I have things to do today (a lot of laundry for one) and I told him that I really should not stay long.  But, his desire for me took me by surprise.  He held onto me with fierce passion.  I am apparently the 'apple of his eye', which is funny because he so easily overlooks my flaws.  It amazes me!  He thinks I am extremely beautiful and special.  How can I not carry on a romance with him? 

As we embraced for a very long time, I told him I needed to leave.  I could tell that he knew that, but wished I could stay.  I stood up and he asked me to blow him a kiss.  That is our little sign between us.  I turned my back to him and could feel his eyes upon me.  As I walked to the front door, I turned and blew him the kiss.  He caught it and beamed.  There was a happy tear in his eye.  How can I not love this man?!

He is so sensitive, but oh, so masculine.  John is a very wonderful husband, so please, don't be alarmed at my clandestine affair.  I love John with my whole heart.  I just cannot resist my other lover's overtures!  They cause me to swoon...yes, I actually said 'swoon'. :D

I closed the door behind me and looked through the glass.  My breath fogged up the little window pane, so I drew him a heart with my index finger to look at when I am gone.  He smiled at that, too.  We have something really wonderful.

He had one final request as I had stepped through the door...he asked me to think of him throughout the day because he wants me to remember him.  I told him I would do my best. 

When I finally walked down his front steps and got into my van, I felt overjoyed to have had the chance to visit my lover, even for a short while. 


Sunday, May 15, 2011


Well, my last post has vanished.  I don't know why or how...


*Sitting on the gymnasium bleachers Friday night (fanning myself with the program and enduring a lady kneeing me constantly in my kidneys), I watched a parade of young people dressed in their best attire for the Junior/Senior prom.  Today at Mass, I was admiring all the lovely flowers around the sanctuary and thinking about the kids I had watched.  They were like the flowers; all so unique, but equal in their beauty.  A lily can not be a rose, and a chrysanthemum cannot be a hyacinth, but all of these are a delight to the eyes!  People are all different, but all so beautiful as well.

*I have a painful condition called Adenomyosis, as well as Endometriosis, and these things completely interfere with my duties in life.  When I am afflicted with symptoms of these conditions (for at least one week out of each month), I find myself confined to bed, unable to barely move, let alone take care of my home and family.  The pain is severe.  I will spare you the details, but it is unbearable.  (And that is while taking Motrin around the clock.)  John and the kids all support me during these trials, and take care of me  the best that they can.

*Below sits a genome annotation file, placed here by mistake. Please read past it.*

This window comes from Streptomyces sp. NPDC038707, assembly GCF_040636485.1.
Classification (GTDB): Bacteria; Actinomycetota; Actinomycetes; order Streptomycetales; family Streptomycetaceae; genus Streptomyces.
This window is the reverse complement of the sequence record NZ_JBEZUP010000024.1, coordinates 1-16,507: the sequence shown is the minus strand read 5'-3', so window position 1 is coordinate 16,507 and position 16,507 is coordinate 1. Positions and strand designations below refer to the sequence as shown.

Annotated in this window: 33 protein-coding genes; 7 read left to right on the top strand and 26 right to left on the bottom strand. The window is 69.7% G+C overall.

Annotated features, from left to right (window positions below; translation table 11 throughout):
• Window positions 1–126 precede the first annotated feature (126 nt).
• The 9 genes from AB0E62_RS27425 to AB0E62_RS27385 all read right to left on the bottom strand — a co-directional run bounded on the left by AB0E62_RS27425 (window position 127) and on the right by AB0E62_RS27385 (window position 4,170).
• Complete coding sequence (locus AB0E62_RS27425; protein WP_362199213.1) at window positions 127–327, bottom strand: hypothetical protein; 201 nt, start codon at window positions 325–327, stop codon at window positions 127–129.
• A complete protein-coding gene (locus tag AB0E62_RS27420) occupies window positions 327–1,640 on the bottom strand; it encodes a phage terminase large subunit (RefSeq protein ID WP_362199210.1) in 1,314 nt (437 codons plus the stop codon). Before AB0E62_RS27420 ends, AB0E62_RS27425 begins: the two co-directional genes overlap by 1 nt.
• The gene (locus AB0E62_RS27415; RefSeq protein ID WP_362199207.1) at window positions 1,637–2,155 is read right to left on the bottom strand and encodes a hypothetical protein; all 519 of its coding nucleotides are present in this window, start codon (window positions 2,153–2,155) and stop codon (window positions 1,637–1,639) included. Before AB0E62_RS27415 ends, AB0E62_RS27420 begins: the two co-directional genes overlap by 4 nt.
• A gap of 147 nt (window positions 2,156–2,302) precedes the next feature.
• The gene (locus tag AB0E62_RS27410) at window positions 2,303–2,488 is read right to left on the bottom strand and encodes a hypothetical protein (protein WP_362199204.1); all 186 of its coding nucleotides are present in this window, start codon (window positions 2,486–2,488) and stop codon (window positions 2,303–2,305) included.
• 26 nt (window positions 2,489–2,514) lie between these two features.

Something remarkable happened to me while driving this week.  I was anticipating a week or more of suffering, and bracing myself for it.  I thought about how my Father in Heaven is generous and likes me to ask Him for things.  So, I simply said, "Can you help me out, Daddy?  I know you can take this away from me if You want to."  I don't know what it was, but as I coasted to a red light, my belly felt completely light and almost 'cool' inside.  I'd never really felt this, so it is difficult to explain.  At that moment, I felt confident that I would feel good this month. 

Well, the past two days, I should have been in horrible pain, but there is none!  This is the first time that this has happened.  (The Adenomyosis was diagnosed 3 years ago.)  I'm sooooo amazed and joyful about this.  I don't know that this is a temporary reprieve or a permanent healing.  I hope it's the latter, but if not, at least I got a break!!!  Unless you've been through this, there is no way to describe it. 

*School is almost done!  I am glad.  I'm ready for a break.  Some things I like about summer are:

1.) Staying up late w/o feeling pressure that I have to get up at the break of dawn.
2.) Lazy mornings.
3.) Family trips/vacations.
4.) The beach!
5.) Open windows.
6.) Campfires.
7.) Spending time with my kids!
8.) Less hectic schedule.
9.) Spontaneous fun--late night trips to Sheetz, ice cream runs, stargazing at night, renting movies and having all night marathons w/big bowls of popcorn
10.) Lightning bugs

That's just the start of my favorite things!!
I also like mini golf...leisurely trips to the mall...going to Grove City Outlets...Jim and Leah's pool...cookouts...walking barefoot in the rain...

Okay, enough already!!


Wednesday, May 11, 2011


Springtime in western Pennsylvania begins each year quietly behind the scenes.  Long months of pewter skies and gunmetal gray landscapes make for plenty of monotony.